It’s an event that’s been held, yearly, over the last two centuries. The first took place in 1810. That’s two hundred years ago and some change.
Oktoberfest stands as the world’s largest festival, with more than six million in attendance in its home court of Germany. Spanning 16 days from late September to the first weekend of October, the fair traces its roots to the nuptial celebrations for the Crown Prince Ludwig, later King Ludwig I of Bavaria, and Princess Therese of Saxe-Hildburghausen, after whom the festival grounds in Munich are named.
Though no one bothers with the history, Oktoberfest stands to date as a massive celebration of drinking and Bavarian culture, adapted in many countries across the world. Though local replications and reinterpretations exist (albeit on a more modest scale), you can opt for your own version of the festivities on home turf, with some of these basic requirements.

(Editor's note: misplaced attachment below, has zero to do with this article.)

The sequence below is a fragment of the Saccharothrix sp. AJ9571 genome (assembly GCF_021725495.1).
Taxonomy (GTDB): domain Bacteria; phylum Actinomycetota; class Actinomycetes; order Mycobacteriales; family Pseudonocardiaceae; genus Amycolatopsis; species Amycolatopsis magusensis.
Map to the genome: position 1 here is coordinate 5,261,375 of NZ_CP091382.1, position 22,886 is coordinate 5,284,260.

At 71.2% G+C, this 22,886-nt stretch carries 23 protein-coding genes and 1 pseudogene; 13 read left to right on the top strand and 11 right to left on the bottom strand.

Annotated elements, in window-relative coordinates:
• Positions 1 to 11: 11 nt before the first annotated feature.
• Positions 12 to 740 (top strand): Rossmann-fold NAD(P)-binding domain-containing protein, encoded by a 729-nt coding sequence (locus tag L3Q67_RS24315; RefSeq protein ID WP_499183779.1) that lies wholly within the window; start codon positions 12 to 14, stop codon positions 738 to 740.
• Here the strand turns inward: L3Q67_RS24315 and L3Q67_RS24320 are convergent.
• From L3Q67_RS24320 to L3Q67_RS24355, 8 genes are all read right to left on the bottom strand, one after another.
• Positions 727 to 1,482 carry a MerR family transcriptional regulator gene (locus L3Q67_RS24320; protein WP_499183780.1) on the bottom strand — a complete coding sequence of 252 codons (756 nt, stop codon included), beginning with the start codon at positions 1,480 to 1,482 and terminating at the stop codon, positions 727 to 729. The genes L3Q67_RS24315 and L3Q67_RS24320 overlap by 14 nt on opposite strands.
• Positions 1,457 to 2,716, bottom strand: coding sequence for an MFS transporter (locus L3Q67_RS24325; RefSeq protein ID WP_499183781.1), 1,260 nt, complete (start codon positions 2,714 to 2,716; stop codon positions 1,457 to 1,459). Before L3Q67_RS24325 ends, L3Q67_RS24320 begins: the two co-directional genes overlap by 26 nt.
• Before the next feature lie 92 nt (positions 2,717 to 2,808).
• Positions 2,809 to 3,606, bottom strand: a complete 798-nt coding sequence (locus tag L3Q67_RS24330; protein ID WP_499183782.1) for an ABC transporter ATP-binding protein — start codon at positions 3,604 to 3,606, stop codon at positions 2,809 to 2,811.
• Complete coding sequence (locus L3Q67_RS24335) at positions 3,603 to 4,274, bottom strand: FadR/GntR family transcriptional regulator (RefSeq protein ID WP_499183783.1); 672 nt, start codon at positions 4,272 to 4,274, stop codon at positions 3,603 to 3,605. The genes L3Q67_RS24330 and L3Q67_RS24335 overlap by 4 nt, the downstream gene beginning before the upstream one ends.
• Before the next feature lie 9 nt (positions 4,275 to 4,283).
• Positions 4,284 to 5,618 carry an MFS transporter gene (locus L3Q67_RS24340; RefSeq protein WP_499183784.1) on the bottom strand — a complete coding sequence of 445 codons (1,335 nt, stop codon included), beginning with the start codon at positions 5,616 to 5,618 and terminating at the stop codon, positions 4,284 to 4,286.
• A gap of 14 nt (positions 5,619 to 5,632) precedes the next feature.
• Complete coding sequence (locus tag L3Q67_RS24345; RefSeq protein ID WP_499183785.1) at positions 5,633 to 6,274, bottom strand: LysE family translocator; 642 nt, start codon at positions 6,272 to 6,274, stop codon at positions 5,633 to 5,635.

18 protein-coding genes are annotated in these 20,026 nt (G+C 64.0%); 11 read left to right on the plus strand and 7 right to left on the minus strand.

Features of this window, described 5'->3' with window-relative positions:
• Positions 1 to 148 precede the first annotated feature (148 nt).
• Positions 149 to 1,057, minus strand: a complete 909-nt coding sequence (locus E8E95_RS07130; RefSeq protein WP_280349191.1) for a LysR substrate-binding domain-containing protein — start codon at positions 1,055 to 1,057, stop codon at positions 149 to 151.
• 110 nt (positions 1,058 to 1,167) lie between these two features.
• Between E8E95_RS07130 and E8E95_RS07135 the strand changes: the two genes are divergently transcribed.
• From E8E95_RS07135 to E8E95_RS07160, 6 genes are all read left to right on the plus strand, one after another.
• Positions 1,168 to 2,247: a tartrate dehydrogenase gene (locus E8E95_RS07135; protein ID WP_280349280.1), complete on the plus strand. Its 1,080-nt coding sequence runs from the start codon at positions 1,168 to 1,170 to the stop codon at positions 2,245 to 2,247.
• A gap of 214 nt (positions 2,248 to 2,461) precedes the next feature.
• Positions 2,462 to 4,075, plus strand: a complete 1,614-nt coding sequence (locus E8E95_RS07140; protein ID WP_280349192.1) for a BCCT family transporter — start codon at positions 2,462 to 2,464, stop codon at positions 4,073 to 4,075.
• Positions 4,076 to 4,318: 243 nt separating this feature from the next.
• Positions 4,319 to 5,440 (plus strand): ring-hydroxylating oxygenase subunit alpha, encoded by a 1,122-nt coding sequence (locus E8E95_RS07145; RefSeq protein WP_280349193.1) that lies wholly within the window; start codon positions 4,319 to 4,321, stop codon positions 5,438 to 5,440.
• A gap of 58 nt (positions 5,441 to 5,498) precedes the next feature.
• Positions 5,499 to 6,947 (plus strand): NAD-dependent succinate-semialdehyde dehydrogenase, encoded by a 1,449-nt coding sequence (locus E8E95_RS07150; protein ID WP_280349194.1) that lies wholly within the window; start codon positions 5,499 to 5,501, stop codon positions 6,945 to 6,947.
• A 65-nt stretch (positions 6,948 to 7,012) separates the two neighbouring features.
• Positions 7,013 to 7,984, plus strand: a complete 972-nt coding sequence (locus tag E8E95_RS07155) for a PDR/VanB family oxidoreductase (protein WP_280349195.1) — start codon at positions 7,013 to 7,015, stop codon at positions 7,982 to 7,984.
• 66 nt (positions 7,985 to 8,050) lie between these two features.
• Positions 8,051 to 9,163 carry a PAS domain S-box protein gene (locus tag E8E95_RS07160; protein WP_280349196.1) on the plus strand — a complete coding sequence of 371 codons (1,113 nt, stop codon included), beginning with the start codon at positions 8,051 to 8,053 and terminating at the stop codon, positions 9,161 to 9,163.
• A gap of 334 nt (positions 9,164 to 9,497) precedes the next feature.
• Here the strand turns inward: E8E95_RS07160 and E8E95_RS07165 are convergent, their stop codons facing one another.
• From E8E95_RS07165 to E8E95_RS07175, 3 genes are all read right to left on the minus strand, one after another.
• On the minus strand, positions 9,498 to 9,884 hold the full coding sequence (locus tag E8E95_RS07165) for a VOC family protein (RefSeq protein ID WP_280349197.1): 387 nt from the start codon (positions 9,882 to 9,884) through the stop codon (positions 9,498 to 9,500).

Firstly, set up a large tent outdoors. Open air is the essence of every festival. Put out a few rough, wooden picnic tables under the tent. Use tablecloths in the typical Bavarian pattern of checkered white and light blue diamonds. Hang a string of Christmas lights overhead.
There’s a ton of Bavarian food that should expand your culinary skills. Sausages and pretzels are the go-to menu items. There’s sauerkraut, potato salad, schnitzel, black forest cake, apple strudel, Hendl or whole chicken, dumplings, ox tail – and a whole lot more. If cooking’s not in your arsenal, look to a German restaurant or a caterer that can provide for the rich, tasty, carb- and meat-heavy Bavarian standards.
The crown jewel of the whole affair: beer. Though authentic Oktoberfest beer is brewed exclusively in Munich, beer companies duke out their own versions and put them out during the season. There’s also standard German brands that’ll do just as good in a pinch. Serve them in “steins” as is the tradition, or in large, glass mugs, more common and yet still in line with the Bavarian setup.
Have fun with it. Encourage your guests to come in the standard Oktoberfest garb: the barmaid dress (called dirndl) for women; a pair of leather breeches (called lederhosen) paired with suspenders and knee-high socks for men.
If a live band might prove too much, opt for a playlist with polka music, as is typical in the festivities.